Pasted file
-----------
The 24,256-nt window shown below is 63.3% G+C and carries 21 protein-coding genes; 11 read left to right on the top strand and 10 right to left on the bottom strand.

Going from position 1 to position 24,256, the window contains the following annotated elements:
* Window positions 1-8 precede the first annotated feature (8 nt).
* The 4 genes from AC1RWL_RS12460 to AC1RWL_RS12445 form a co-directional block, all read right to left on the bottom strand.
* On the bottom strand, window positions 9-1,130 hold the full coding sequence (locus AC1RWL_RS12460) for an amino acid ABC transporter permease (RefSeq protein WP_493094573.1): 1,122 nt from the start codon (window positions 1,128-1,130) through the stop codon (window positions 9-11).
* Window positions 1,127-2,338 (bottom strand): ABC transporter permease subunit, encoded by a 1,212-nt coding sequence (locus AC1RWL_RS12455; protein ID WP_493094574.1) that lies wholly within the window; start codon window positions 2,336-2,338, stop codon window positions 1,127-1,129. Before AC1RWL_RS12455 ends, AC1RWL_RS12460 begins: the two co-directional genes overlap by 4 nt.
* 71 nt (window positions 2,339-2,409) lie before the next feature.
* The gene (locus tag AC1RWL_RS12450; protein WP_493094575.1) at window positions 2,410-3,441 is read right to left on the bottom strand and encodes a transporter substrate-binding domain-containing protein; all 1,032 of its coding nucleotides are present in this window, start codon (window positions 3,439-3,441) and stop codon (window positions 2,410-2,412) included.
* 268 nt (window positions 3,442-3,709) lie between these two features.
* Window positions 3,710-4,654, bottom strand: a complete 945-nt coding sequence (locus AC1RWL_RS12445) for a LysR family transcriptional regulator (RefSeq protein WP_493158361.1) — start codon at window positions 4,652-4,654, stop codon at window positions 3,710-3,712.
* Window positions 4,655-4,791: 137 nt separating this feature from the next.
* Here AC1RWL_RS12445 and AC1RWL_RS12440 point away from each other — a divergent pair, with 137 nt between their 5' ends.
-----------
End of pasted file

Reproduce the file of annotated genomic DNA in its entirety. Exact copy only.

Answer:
The 24,256-nt window shown below is 63.3% G+C and carries 21 protein-coding genes; 11 read left to right on the top strand and 10 right to left on the bottom strand.

Going from position 1 to position 24,256, the window contains the following annotated elements:
* Window positions 1-8 precede the first annotated feature (8 nt).
* The 4 genes from AC1RWL_RS12460 to AC1RWL_RS12445 form a co-directional block, all read right to left on the bottom strand.
* On the bottom strand, window positions 9-1,130 hold the full coding sequence (locus AC1RWL_RS12460) for an amino acid ABC transporter permease (RefSeq protein WP_493094573.1): 1,122 nt from the start codon (window positions 1,128-1,130) through the stop codon (window positions 9-11).
* Window positions 1,127-2,338 (bottom strand): ABC transporter permease subunit, encoded by a 1,212-nt coding sequence (locus AC1RWL_RS12455; protein ID WP_493094574.1) that lies wholly within the window; start codon window positions 2,336-2,338, stop codon window positions 1,127-1,129. Before AC1RWL_RS12455 ends, AC1RWL_RS12460 begins: the two co-directional genes overlap by 4 nt.
* 71 nt (window positions 2,339-2,409) lie before the next feature.
* The gene (locus tag AC1RWL_RS12450; protein WP_493094575.1) at window positions 2,410-3,441 is read right to left on the bottom strand and encodes a transporter substrate-binding domain-containing protein; all 1,032 of its coding nucleotides are present in this window, start codon (window positions 3,439-3,441) and stop codon (window positions 2,410-2,412) included.
* 268 nt (window positions 3,442-3,709) lie between these two features.
* Window positions 3,710-4,654, bottom strand: a complete 945-nt coding sequence (locus AC1RWL_RS12445) for a LysR family transcriptional regulator (RefSeq protein WP_493158361.1) — start codon at window positions 4,652-4,654, stop codon at window positions 3,710-3,712.
* Window positions 4,655-4,791: 137 nt separating this feature from the next.
* Here AC1RWL_RS12445 and AC1RWL_RS12440 point away from each other — a divergent pair, with 137 nt between their 5' ends.